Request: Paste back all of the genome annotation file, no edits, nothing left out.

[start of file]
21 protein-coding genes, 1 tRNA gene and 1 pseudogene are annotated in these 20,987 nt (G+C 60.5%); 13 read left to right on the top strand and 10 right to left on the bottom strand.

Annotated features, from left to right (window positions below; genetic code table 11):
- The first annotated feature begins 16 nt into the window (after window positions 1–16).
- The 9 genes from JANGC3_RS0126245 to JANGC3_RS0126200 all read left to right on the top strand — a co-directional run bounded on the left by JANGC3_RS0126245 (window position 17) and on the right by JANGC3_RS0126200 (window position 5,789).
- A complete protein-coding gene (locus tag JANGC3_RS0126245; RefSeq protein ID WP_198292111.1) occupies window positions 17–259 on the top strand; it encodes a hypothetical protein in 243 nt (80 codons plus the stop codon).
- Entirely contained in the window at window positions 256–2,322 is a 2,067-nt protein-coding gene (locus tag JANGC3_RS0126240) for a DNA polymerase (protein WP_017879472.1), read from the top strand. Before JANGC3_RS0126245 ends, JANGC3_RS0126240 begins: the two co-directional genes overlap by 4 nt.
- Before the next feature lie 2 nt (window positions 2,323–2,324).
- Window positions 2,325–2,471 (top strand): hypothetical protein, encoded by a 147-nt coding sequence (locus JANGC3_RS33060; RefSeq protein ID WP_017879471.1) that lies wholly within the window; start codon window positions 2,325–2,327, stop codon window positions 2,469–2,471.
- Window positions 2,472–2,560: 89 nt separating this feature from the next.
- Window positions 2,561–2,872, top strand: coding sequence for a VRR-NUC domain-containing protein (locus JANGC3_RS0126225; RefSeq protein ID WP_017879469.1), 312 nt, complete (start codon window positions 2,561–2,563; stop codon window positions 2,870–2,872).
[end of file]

21 protein-coding genes, 1 tRNA gene and 1 pseudogene are annotated in these 20,987 nt (G+C 60.5%); 13 read left to right on the top strand and 10 right to left on the bottom strand.

Annotated features, from left to right (window positions below; genetic code table 11):
- The first annotated feature begins 16 nt into the window (after window positions 1–16).
- The 9 genes from JANGC3_RS0126245 to JANGC3_RS0126200 all read left to right on the top strand — a co-directional run bounded on the left by JANGC3_RS0126245 (window position 17) and on the right by JANGC3_RS0126200 (window position 5,789).
- A complete protein-coding gene (locus tag JANGC3_RS0126245; RefSeq protein ID WP_198292111.1) occupies window positions 17–259 on the top strand; it encodes a hypothetical protein in 243 nt (80 codons plus the stop codon).
- Entirely contained in the window at window positions 256–2,322 is a 2,067-nt protein-coding gene (locus tag JANGC3_RS0126240) for a DNA polymerase (protein WP_017879472.1), read from the top strand. Before JANGC3_RS0126245 ends, JANGC3_RS0126240 begins: the two co-directional genes overlap by 4 nt.
- Before the next feature lie 2 nt (window positions 2,323–2,324).
- Window positions 2,325–2,471 (top strand): hypothetical protein, encoded by a 147-nt coding sequence (locus JANGC3_RS33060; RefSeq protein ID WP_017879471.1) that lies wholly within the window; start codon window positions 2,325–2,327, stop codon window positions 2,469–2,471.
- Window positions 2,472–2,560: 89 nt separating this feature from the next.
- Window positions 2,561–2,872, top strand: coding sequence for a VRR-NUC domain-containing protein (locus JANGC3_RS0126225; RefSeq protein ID WP_017879469.1), 312 nt, complete (start codon window positions 2,561–2,563; stop codon window positions 2,870–2,872).